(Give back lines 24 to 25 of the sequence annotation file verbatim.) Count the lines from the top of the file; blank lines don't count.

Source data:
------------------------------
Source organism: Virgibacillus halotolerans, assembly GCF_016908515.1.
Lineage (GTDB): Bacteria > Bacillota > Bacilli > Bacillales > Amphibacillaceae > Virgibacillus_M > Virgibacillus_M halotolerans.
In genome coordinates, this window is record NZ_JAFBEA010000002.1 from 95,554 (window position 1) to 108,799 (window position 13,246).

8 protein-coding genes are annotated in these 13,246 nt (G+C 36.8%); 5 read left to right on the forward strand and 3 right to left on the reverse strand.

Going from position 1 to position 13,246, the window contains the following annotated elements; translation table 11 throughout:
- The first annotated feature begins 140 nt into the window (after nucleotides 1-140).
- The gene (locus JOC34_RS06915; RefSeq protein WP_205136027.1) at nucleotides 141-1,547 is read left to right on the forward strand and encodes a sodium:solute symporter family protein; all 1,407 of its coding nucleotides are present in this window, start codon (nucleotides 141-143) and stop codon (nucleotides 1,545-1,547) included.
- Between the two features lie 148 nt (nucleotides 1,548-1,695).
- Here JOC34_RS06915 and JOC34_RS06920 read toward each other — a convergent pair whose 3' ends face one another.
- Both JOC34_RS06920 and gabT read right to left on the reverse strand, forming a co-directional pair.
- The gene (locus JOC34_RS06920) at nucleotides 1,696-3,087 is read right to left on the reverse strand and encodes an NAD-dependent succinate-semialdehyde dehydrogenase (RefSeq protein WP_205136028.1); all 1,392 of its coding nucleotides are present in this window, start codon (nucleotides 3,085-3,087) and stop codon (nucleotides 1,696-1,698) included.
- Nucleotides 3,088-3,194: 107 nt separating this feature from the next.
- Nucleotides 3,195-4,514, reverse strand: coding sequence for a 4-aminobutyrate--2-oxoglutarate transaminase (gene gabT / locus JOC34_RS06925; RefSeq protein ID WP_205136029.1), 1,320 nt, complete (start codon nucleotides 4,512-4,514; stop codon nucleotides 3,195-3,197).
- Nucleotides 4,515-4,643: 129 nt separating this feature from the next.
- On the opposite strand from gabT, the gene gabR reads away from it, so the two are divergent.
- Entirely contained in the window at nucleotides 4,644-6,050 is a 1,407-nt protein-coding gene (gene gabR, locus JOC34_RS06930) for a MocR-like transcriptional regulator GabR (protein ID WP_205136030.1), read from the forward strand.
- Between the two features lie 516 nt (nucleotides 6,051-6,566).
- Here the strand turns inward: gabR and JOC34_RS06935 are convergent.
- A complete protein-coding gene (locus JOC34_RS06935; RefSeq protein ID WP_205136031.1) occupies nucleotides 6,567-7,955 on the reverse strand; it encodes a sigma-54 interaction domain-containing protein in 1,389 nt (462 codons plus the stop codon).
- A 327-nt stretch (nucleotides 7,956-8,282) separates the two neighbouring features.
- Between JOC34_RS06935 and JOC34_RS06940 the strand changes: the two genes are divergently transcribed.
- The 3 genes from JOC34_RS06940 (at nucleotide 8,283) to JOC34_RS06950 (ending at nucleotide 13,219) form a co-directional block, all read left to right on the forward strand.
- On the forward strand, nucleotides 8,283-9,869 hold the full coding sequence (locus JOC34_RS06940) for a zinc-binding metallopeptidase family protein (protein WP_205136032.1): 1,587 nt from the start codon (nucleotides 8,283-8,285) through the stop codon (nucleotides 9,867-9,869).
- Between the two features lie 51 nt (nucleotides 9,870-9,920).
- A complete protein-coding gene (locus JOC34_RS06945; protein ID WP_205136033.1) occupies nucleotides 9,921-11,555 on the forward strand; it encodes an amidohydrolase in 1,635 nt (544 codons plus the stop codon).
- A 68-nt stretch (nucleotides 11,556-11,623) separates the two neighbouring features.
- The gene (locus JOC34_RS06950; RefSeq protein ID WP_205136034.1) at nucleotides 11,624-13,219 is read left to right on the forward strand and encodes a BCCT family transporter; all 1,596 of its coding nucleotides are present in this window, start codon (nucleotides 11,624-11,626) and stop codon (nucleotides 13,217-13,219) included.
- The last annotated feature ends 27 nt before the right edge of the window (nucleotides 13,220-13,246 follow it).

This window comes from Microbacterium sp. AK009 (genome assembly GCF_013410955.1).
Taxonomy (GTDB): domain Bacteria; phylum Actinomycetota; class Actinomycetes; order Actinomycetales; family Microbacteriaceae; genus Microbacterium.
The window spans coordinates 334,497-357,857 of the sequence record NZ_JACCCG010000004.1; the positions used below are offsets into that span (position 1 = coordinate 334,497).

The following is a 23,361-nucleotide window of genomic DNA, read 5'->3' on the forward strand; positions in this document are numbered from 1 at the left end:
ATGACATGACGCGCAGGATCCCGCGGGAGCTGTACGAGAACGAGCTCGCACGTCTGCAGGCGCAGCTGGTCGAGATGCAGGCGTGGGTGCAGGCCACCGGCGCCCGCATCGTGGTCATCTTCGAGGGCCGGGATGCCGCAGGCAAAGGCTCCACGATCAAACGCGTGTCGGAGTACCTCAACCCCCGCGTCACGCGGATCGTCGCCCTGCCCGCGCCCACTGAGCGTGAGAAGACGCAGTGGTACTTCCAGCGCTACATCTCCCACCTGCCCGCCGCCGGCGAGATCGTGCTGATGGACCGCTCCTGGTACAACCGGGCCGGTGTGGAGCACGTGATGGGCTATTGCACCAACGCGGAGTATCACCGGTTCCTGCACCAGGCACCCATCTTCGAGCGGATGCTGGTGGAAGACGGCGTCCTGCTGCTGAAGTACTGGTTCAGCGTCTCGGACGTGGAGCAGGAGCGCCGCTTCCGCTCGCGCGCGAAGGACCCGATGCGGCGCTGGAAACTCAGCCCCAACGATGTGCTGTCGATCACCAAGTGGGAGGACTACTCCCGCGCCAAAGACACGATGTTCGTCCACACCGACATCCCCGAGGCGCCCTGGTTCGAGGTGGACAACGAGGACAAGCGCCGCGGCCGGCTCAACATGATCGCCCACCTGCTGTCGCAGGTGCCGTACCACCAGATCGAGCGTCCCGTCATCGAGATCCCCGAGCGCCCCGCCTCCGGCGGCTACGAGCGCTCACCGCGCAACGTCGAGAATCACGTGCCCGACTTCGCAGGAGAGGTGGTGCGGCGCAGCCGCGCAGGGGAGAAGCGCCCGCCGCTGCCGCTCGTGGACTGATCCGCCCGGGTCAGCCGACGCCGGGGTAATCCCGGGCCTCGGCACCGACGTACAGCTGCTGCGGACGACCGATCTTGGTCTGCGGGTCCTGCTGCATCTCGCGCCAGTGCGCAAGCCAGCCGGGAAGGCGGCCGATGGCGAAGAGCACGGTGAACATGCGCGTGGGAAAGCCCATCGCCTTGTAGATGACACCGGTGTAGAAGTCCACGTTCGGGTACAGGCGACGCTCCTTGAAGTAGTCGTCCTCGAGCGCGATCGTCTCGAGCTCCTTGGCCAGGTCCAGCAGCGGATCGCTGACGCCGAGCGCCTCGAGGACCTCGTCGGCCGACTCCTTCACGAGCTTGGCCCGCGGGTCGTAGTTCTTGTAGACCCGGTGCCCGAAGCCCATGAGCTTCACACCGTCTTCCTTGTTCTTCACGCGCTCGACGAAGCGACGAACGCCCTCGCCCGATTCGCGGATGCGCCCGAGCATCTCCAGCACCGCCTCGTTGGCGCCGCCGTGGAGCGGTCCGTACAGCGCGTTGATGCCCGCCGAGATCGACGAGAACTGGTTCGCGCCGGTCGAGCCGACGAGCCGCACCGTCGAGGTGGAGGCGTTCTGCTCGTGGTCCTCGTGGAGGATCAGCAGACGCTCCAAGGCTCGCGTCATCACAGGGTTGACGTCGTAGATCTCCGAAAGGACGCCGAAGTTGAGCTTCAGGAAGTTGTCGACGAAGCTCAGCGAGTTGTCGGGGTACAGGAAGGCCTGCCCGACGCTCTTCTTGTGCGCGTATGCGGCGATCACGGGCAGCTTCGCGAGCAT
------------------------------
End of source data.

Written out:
- Between the two features lie 51 nt (nucleotides 9,870-9,920).
- A complete protein-coding gene (locus JOC34_RS06945; protein ID WP_205136033.1) occupies nucleotides 9,921-11,555 on the forward strand; it encodes an amidohydrolase in 1,635 nt (544 codons plus the stop codon).